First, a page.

Nov 25, 2016
Calm me down as my heart stutters. Space Marshals 2 is here.
See, the first one was awesome. It’s hard to m=nail down why. Was it the space cowboy storyline? The chapter-based gameplay? Or was it the lead character that would have Tom Selleck begging for an autograph? Either way, it is a game that still resonates.
The sequel manages to bring back all that goodness, with a dash of more that makes it even cooler.
The core gameplay remains similar to the first iteration. We get some backstory — our famed Marshal Burton and some comrades are stolen off the marshal transport Artemis while in stasis; they awaken at a mining colony. Seems like there is bounty on the Burton, and some enterprising space bandits are only too happy to collect.
The opening scene helps folks get in on the controls and take in the visuals. With the help pg TAMI, and AI mechanism, the player learns how to control the lead character (through leftwards gestures) and the shooting mechanism (which is by touch/targeting). The player has to roam about, collecting items, working minor puzzles and interacting with people and objects.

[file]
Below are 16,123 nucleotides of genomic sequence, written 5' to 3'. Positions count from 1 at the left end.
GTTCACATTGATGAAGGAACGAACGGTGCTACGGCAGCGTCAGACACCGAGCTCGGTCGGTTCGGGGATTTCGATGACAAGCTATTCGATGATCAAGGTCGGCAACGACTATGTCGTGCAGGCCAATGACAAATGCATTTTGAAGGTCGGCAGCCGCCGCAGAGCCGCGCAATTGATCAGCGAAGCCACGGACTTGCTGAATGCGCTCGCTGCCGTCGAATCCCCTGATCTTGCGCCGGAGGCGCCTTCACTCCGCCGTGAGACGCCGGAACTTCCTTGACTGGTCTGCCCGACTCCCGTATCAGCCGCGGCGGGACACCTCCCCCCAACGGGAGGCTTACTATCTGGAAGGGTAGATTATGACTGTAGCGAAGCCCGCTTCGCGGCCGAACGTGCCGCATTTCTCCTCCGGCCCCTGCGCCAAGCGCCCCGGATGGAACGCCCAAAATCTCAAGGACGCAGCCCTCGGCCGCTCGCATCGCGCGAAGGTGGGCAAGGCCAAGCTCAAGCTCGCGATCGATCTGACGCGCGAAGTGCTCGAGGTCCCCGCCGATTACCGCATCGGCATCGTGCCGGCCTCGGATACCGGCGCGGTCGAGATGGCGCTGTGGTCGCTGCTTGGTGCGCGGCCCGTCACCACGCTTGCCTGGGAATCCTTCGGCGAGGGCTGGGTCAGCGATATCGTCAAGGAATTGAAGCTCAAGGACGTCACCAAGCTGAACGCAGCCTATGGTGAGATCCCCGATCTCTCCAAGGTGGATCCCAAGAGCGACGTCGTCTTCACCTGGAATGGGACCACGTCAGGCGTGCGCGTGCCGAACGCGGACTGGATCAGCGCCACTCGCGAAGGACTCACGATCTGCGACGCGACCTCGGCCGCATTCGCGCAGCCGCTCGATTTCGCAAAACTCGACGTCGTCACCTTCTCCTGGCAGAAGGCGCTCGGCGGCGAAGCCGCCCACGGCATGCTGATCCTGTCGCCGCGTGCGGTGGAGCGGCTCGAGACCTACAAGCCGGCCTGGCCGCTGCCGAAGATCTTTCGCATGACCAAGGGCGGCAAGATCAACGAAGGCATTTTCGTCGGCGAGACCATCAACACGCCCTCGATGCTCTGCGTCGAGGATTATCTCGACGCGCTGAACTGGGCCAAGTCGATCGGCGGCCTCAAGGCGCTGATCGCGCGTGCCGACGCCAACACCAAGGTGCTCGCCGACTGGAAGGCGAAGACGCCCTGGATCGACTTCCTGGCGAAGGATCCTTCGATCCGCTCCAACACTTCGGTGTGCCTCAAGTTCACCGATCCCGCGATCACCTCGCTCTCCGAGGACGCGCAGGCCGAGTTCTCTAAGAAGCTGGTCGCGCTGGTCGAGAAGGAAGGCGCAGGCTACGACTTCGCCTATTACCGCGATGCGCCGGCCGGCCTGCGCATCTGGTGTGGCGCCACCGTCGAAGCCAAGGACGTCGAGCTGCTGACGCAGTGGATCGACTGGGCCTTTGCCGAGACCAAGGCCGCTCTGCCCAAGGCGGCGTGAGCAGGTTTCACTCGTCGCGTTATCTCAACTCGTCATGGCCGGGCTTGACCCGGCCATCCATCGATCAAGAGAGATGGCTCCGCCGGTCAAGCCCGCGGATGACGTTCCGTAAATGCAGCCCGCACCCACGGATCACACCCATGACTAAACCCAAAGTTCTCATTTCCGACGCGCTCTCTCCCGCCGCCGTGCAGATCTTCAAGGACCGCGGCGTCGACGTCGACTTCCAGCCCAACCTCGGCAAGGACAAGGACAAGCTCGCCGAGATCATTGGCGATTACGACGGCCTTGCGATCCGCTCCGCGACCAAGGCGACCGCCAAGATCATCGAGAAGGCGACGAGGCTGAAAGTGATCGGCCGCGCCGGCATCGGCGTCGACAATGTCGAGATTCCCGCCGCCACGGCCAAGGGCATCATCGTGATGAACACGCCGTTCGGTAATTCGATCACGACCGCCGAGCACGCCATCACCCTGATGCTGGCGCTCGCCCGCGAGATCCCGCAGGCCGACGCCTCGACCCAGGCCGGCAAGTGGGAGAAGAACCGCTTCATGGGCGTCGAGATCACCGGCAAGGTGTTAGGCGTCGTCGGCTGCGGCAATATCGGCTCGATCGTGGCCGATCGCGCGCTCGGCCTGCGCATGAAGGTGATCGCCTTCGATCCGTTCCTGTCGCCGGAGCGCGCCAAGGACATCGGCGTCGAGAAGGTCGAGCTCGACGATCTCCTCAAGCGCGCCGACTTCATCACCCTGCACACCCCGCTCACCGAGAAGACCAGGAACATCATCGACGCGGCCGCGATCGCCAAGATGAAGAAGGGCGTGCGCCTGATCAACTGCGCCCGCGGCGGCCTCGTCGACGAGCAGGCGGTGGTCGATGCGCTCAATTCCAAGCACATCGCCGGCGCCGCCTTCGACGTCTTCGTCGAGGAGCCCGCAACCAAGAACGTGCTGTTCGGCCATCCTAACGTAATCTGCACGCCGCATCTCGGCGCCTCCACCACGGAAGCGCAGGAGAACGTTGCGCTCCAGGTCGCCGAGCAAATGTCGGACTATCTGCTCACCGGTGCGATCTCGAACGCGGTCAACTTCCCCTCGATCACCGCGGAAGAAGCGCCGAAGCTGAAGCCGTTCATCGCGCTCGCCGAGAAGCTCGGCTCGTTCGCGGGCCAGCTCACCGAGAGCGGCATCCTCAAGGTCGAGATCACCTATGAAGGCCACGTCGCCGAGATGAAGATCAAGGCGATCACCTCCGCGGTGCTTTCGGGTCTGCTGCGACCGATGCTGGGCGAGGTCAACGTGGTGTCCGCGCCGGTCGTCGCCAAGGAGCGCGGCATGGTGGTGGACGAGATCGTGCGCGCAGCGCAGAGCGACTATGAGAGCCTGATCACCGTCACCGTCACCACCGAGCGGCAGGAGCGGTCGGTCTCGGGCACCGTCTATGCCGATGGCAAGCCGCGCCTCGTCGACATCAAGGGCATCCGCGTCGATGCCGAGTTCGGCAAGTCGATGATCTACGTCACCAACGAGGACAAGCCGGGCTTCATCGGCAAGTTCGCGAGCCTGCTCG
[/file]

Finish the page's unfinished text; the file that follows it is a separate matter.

The action works through missions which are further broken down into tasks. Each mission as an overarching goal, and there might be additional extras to get at as well. A lot of the action involves taking out space pirates, and there is a logic with regards to the best way to tackle this. They generally roam around, and have a visual field of vision that moves with them. If the player is “seen” by the enemy, they start shooting, and that might bring more baddies running.
To combat this, the game not only allows Burton to crouch into stealth mode, but he can actually creep around and, if the enemy’s back is turned, can dispatch them quietly. Or, one can take the bull by the horns and come in with guns blazing.
There are goodies to collect, and health and safety bonuses that can be used during missions.
The visuals help make this game pop. Fine animations, a hint of ragdoll physics and the landscape presentation make it all so becoming. Good guys are green, bad red and the oranges can go either way… interesting all round.
It’s hard to come back from a great game with a worthy sequel. This is how it’s done.